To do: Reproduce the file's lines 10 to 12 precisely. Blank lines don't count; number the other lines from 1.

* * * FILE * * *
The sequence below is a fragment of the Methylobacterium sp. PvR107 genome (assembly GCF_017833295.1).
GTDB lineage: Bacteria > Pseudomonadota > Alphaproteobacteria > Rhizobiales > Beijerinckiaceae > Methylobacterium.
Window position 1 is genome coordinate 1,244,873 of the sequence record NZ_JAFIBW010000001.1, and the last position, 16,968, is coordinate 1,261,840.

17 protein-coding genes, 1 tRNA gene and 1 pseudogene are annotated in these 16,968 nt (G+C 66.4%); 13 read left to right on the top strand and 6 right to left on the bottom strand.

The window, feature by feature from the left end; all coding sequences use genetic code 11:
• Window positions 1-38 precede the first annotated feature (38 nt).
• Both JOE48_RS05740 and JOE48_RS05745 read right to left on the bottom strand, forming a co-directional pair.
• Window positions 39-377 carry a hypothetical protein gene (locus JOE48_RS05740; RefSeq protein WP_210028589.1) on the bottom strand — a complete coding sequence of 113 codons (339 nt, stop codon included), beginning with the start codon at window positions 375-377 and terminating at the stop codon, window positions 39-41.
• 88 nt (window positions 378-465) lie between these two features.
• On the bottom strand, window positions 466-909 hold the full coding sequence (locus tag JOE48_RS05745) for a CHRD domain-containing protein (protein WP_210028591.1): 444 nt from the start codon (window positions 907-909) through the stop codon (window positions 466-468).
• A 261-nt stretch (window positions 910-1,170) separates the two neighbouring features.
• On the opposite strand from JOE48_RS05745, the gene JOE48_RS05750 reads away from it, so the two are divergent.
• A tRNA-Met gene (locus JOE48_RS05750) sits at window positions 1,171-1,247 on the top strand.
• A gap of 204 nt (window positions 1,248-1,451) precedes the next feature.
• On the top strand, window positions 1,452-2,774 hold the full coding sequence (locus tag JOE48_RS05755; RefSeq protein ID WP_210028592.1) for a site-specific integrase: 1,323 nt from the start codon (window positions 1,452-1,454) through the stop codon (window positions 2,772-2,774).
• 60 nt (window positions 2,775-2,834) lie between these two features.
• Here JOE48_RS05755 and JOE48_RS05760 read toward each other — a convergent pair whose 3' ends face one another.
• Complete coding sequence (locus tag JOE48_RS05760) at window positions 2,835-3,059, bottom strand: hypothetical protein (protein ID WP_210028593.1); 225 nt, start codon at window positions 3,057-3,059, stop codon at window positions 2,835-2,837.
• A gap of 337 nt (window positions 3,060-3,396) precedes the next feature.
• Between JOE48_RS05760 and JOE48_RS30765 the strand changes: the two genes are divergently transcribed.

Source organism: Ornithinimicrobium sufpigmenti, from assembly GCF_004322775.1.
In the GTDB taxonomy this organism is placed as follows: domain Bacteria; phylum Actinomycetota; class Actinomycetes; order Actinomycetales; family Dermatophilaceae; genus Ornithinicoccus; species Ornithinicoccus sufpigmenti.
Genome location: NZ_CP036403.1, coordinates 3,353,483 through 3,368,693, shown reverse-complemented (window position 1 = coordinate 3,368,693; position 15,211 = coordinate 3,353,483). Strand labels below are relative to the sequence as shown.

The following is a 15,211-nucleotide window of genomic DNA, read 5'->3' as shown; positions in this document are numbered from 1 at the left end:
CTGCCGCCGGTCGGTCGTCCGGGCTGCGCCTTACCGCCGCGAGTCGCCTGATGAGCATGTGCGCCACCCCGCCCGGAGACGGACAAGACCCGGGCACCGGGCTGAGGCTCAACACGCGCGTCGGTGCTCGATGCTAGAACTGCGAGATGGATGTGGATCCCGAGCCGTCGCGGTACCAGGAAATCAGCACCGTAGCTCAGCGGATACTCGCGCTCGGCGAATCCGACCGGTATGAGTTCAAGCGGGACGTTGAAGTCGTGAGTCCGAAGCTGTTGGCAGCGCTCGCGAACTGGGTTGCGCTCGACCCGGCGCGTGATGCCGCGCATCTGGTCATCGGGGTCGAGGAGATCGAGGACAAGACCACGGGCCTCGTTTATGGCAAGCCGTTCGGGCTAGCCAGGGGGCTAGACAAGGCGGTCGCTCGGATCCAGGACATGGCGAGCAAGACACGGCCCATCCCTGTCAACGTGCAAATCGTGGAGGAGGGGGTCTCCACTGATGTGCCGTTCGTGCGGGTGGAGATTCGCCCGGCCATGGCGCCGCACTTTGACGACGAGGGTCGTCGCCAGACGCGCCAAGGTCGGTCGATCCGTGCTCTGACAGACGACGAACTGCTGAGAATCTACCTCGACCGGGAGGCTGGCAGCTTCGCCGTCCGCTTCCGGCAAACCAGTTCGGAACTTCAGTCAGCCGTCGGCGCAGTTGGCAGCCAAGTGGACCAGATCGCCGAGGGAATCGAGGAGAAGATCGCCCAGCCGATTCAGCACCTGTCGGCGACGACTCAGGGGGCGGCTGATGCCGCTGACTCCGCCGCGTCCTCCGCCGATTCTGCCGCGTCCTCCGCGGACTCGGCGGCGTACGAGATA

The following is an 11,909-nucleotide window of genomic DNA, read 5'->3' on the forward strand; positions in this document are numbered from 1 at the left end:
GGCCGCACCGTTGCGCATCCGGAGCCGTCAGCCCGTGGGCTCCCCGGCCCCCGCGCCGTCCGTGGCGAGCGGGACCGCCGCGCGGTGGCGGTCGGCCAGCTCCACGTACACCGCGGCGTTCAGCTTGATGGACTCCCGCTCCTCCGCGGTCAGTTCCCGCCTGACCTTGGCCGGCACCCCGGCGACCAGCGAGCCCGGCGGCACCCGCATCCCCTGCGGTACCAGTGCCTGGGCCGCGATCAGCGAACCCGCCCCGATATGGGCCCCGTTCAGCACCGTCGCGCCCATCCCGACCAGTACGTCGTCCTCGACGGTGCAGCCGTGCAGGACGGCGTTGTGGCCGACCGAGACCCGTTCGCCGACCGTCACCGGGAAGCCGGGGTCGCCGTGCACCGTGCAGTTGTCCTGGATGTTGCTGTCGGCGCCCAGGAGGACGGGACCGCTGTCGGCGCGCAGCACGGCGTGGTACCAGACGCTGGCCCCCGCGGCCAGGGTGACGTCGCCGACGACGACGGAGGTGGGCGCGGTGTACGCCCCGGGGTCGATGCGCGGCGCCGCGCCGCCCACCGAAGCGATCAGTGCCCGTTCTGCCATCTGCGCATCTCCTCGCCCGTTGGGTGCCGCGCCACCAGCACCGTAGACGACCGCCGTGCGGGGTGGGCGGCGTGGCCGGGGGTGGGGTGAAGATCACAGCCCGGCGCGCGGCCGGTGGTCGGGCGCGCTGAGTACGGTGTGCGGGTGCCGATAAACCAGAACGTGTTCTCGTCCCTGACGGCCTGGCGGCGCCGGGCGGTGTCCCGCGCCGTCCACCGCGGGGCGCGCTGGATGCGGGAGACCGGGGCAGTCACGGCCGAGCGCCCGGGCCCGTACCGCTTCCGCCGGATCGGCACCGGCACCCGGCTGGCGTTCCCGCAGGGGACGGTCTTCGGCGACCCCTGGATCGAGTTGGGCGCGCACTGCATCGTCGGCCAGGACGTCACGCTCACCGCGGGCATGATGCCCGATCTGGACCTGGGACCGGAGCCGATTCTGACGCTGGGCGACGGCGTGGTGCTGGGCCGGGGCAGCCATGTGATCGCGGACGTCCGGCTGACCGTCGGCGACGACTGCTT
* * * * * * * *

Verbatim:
• On the bottom strand, window positions 466-909 hold the full coding sequence (locus tag JOE48_RS05745) for a CHRD domain-containing protein (protein WP_210028591.1): 444 nt from the start codon (window positions 907-909) through the stop codon (window positions 466-468).
• A 261-nt stretch (window positions 910-1,170) separates the two neighbouring features.
• On the opposite strand from JOE48_RS05745, the gene JOE48_RS05750 reads away from it, so the two are divergent.